You might be able to predict your baby’s sex before conceiving, a new study finds

Posted on Jan 17th, 2017

Research suggests that your blood pressure before pregnancy can indicate whether you’re expecting a boy or girl.

Your blood pressure might be able to predict baby's sex

One of the most exciting things about being pregnant is finding out whether you’re expecting a boy or a girl. Up until now parents-to-be could usually only find out if they are expecting team blue or team pink at their 18-20-week prenatal scan.  Or, if you couldn’t wait until then to find out if you should be decorating the nursery in pink or blue, you could try some of the old wives tales for gender prediction, such as the key test.

Take our fun gender predictor quiz here.

But now, researchers from Mount Sinai Hospital in Toronto, Canada, have discovered that you could determine your baby’s sex by measuring your blood pressure before you conceive.

Women who gave birth to boys tended to have a higher blood pressure (106mmHG) before conception compared to moms who had girls (103mmHG) – and women who had the highest blood pressure readings were about 45% more likely to have a boy compared to women with the lowest readings, according to the study published in the American Journal of Hypertension.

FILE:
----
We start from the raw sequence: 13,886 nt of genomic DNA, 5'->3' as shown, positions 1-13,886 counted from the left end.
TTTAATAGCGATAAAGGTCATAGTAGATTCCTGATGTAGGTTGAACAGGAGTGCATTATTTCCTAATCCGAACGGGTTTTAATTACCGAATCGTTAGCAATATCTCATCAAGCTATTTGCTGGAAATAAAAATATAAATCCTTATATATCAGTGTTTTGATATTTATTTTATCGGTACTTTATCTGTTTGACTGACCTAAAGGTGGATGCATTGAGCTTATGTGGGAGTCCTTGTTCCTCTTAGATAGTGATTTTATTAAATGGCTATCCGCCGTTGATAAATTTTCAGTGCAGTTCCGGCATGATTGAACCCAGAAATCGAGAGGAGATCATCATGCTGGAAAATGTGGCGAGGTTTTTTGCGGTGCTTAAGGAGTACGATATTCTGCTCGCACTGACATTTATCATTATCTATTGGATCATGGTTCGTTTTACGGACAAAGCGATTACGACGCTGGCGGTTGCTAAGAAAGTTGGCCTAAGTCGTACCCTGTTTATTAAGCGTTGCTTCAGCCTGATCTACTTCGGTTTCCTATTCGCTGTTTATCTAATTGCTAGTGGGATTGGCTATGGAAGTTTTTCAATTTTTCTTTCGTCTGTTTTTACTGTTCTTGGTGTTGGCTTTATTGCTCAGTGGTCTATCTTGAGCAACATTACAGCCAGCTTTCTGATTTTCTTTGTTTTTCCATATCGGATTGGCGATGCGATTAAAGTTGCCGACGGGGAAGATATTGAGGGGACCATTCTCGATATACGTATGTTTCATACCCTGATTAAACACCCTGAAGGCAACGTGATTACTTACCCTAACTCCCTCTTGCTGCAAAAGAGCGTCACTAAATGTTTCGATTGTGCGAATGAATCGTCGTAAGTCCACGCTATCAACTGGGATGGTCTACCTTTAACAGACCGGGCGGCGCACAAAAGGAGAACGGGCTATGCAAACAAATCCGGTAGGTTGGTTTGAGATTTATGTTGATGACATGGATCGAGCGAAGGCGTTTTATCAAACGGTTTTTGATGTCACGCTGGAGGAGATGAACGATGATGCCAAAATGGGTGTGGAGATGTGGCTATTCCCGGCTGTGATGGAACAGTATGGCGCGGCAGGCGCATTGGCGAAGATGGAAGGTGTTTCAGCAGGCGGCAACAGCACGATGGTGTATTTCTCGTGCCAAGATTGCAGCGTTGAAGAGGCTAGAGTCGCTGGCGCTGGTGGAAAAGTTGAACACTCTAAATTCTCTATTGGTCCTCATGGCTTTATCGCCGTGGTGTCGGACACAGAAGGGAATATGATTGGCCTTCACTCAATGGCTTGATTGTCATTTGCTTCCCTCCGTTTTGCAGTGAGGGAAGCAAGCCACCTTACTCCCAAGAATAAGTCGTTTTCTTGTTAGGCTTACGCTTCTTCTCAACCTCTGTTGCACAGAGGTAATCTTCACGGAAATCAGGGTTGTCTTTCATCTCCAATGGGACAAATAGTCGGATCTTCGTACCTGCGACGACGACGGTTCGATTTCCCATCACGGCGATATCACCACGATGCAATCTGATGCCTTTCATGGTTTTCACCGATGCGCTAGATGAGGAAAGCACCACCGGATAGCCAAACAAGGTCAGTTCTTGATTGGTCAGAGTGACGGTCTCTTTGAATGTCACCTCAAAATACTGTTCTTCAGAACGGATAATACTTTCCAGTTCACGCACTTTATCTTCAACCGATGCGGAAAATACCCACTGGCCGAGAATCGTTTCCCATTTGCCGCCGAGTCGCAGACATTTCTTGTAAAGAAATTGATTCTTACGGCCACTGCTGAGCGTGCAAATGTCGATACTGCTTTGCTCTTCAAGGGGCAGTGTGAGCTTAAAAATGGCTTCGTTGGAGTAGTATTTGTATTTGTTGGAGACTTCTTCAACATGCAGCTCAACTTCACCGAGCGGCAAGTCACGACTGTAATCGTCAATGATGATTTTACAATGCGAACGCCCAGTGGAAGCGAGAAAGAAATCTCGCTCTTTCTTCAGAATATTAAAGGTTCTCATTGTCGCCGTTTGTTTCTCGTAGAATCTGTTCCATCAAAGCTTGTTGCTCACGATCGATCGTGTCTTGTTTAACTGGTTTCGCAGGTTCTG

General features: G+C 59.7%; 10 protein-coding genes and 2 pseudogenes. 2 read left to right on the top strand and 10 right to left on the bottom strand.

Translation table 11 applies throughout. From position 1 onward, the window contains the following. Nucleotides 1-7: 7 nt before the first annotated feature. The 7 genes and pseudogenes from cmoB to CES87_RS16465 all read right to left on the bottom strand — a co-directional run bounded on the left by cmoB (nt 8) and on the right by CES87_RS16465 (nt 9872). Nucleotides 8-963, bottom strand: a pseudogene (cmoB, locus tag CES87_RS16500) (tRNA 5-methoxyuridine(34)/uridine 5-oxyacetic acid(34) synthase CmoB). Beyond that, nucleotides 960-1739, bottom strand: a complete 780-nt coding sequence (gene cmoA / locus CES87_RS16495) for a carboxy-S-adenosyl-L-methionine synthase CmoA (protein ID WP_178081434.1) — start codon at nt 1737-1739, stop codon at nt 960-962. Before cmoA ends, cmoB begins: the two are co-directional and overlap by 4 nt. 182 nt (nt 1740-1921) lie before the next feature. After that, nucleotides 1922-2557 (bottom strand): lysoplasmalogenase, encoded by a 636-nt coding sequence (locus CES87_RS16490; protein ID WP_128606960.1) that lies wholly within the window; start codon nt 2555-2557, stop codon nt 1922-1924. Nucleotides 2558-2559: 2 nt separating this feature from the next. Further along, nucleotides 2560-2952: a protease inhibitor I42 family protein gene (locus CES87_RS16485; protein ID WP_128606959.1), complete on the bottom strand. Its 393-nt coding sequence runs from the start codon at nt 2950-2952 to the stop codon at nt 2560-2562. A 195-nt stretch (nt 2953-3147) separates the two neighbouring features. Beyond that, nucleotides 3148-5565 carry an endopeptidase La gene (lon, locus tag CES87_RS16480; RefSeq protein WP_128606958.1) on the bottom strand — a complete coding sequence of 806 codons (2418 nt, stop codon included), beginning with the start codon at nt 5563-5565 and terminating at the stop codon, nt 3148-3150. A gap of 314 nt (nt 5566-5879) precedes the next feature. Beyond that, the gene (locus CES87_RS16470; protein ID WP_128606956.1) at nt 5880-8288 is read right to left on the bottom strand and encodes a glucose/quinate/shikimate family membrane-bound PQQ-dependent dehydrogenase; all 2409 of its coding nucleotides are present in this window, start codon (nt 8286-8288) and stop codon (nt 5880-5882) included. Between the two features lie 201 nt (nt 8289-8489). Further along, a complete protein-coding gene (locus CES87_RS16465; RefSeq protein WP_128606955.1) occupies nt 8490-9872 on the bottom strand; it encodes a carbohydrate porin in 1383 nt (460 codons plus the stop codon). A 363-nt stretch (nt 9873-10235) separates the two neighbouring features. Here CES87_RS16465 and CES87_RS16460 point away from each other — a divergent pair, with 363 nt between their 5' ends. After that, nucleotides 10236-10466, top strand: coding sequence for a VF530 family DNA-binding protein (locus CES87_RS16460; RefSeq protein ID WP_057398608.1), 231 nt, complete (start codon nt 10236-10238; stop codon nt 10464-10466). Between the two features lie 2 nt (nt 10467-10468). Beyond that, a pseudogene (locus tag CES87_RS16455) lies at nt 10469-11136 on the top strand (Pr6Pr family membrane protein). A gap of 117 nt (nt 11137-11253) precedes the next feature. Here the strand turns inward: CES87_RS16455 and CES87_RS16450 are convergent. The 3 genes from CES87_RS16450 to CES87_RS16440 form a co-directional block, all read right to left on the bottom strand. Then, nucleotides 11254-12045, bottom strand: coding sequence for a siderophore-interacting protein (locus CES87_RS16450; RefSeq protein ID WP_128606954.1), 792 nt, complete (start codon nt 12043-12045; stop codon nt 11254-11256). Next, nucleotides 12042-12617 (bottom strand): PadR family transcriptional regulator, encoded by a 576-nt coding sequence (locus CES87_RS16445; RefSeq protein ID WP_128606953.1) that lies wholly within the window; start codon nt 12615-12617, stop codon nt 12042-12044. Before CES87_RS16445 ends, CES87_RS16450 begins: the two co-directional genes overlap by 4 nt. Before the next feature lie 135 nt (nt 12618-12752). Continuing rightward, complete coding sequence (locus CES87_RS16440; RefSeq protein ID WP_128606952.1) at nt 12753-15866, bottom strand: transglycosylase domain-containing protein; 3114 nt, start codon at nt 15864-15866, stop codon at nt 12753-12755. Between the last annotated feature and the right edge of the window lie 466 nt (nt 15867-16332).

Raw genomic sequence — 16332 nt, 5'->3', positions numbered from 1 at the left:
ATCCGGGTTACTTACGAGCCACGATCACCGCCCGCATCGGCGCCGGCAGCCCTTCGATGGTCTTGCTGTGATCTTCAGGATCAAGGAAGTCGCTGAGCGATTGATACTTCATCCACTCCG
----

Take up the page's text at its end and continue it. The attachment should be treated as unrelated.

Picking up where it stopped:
So does this mean you can choose the gender of your baby before conception?

No, you can’t manipulate your blood pressure before pregnancy in the hopes of conceiving a boy or a girl. “It’s not likely to be a causal effect. Rather, we think that the blood pressure before pregnancy is an indicator of the mother’s underlying physiology and her likelihood of being able to carry a baby of a particular sex to term,” lead researcher Dr Ravi Retnakaran told the Huffington Post.

ALSO SEE: Boy-girl recipe – can you choose your baby’s gender?

While the study is creating a lot of buzz on the internet, researchers say that this link needs to be studied further.

Read more on the study here:

About Xanet Scheepers

Xanet is an award-winning journalist and Living and Loving’s digital editor. She has won numerous awards for her health and wellness articles and was a finalist for the Discovery Journalist of the Year in 2009 and again in 2011 for the Discovery Best Health Consumer Reporting and Feature Writing category. She is responsible for our online presence across social media channels and makes sure our moms have fresh and interesting articles to read every day.